Fuel prices still high: CZI

HARARE - The Confederation of Zimbabwe Industries (CZI) says the country’s fuel and electricity prices are still high despite the recent government intervention to reduce taxes on the energy sector.

“The CZI Energy and Environment committee is of the view that the prices are still too high and not in line with the move to reduce the cost and ease of doing business, especially when benchmarked against the region,” the industry mother body said.

In January, government ordered players in the petroleum industry to reduce fuel prices to $1,35 per litre for petrol, $1,23 per litre for diesel and $1,17 for paraffin following a reduction in excise duty.

Petrol prices in Zimbabwe have ranged between $1,40 and $1,56 per litre, while diesel ranged between $1,30 and $1,33 per litre.

However, the new prices are still high compared to regional averages of $1,02 per litre petrol and $0,80 per litre diesel.

The CZI committee also raised concern that a number of fuel service stations are rejecting certain forms of payments preferring cash and credit cards.

“They consistently claim that their mobile transaction platforms are out of order,” the committee said.

In its weekly deliberations, the committee also indicated that one of the reasons why ethanol blending was introduced was to reduce the of cost fuel, but there are questions whether blending is making any real difference and “the committee will be looking into this issue for the benefit of members”.

The industry mother body commended national power utility, Zesa Holdings, for improved services since there is hardly any load shedding in industrial areas except a few in cases of faults or vandalism.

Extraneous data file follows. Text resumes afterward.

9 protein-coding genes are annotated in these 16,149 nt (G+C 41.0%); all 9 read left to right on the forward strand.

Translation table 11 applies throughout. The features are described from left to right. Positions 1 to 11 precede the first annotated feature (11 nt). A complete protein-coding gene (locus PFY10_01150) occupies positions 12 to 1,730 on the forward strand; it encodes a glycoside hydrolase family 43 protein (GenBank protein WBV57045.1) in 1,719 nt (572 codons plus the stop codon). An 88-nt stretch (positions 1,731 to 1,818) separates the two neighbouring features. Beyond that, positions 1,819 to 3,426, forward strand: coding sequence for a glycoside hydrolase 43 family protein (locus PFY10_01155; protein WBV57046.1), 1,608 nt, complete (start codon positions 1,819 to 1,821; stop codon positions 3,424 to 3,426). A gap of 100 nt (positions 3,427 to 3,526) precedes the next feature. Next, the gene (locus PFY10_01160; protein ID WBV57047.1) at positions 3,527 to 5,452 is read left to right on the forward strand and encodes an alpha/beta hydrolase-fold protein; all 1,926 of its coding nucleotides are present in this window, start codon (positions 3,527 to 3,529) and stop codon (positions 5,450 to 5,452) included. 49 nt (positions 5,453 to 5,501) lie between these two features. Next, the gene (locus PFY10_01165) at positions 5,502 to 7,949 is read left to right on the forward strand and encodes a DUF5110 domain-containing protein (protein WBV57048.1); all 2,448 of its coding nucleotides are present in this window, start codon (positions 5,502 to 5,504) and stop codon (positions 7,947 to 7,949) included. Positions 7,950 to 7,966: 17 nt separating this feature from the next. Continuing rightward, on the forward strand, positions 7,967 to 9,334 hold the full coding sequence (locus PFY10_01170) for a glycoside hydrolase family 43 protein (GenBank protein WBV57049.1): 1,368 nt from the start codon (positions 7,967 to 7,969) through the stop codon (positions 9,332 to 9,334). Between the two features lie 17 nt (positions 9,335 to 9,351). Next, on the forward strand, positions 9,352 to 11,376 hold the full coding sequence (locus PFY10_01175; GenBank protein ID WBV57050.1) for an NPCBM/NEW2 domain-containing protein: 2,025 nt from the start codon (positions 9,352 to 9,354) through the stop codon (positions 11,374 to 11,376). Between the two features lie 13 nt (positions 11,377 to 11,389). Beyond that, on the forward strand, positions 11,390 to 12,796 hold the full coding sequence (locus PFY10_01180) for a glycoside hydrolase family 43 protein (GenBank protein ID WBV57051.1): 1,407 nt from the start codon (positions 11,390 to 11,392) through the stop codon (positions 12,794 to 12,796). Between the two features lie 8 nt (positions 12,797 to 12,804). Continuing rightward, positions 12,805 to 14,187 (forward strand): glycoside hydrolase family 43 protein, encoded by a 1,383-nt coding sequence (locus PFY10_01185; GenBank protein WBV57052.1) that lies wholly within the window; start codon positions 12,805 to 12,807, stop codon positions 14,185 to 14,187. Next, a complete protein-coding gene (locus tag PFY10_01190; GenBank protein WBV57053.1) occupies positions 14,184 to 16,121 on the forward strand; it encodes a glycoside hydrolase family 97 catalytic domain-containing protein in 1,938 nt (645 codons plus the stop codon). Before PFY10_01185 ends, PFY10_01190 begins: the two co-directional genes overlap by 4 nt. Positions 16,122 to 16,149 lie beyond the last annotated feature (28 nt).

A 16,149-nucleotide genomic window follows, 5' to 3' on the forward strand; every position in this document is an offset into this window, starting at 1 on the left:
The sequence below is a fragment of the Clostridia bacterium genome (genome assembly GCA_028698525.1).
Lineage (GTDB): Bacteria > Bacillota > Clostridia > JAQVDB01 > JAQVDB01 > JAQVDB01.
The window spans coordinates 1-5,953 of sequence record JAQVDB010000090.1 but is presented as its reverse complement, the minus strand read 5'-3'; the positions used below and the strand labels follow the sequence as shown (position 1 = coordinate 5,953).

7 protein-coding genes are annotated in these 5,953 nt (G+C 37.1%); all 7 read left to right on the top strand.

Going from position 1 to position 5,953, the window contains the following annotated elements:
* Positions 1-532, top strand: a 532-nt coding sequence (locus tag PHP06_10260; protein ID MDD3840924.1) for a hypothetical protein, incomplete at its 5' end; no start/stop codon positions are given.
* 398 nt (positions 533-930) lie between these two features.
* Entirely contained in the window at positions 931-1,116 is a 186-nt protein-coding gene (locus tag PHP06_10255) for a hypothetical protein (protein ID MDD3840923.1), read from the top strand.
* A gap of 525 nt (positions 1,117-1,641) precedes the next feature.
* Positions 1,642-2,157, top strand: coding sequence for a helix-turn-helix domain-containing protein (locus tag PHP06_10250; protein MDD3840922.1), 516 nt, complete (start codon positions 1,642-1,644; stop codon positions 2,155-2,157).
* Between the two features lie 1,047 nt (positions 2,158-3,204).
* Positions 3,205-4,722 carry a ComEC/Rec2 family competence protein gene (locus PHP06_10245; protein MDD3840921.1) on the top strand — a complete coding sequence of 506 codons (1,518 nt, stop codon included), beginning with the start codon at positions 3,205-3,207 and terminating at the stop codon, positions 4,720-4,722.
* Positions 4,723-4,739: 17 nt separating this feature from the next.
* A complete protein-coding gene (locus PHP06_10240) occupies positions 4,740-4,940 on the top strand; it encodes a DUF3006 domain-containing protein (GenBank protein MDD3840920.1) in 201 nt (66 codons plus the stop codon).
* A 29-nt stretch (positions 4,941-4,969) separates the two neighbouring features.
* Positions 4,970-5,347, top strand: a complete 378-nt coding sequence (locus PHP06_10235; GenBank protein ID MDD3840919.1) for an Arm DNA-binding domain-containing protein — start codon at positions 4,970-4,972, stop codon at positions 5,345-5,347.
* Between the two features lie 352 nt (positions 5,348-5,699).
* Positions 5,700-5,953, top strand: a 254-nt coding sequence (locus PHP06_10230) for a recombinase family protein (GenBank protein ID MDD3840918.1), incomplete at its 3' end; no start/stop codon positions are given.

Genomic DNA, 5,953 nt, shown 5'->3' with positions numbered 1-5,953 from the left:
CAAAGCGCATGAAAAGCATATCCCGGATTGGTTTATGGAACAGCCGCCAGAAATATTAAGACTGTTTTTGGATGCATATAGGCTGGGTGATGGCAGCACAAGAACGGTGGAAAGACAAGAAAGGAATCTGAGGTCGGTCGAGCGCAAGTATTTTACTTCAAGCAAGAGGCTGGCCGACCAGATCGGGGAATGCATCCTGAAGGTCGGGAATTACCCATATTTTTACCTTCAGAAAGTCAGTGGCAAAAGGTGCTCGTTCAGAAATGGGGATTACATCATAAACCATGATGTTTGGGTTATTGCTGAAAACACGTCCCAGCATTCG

However, CZI said it remains alert and is concerned about calls from some quarters for an upward review of the power tariffs.

“CZI is strongly opposed to a power tariff increase until the power tariff structure as well as the results of the study that was done looking at various aspects of the utility has been revealed and issues raised addressed.

“The committee also noted the recent wage increase demands by the power utility workers which would have an impact on tariff if implemented,” the group said.

The Sifelani Jabangwe-led organisation further highlighted that one area that may reduce pressure for tariff increase is the reduction or suspension of the various taxes on fuel specifically meant for electricity generation at the country’s thermal power stations.

“If the authorities could waive certain taxes for a private company for a diesel-powered generation at Dema, they should be able to do the same for the main power utility,” CZI added. — The Financial Gazette

Post a comment

Readers are kindly requested to refrain from using abusive, vulgar, racist, tribalistic, sexist, discriminatory and hurtful language when posting their comments on the Daily News website.
Those who transgress this civilised etiquette will be barred from contributing to our online discussions.
- Editor

Your email address will not be shared.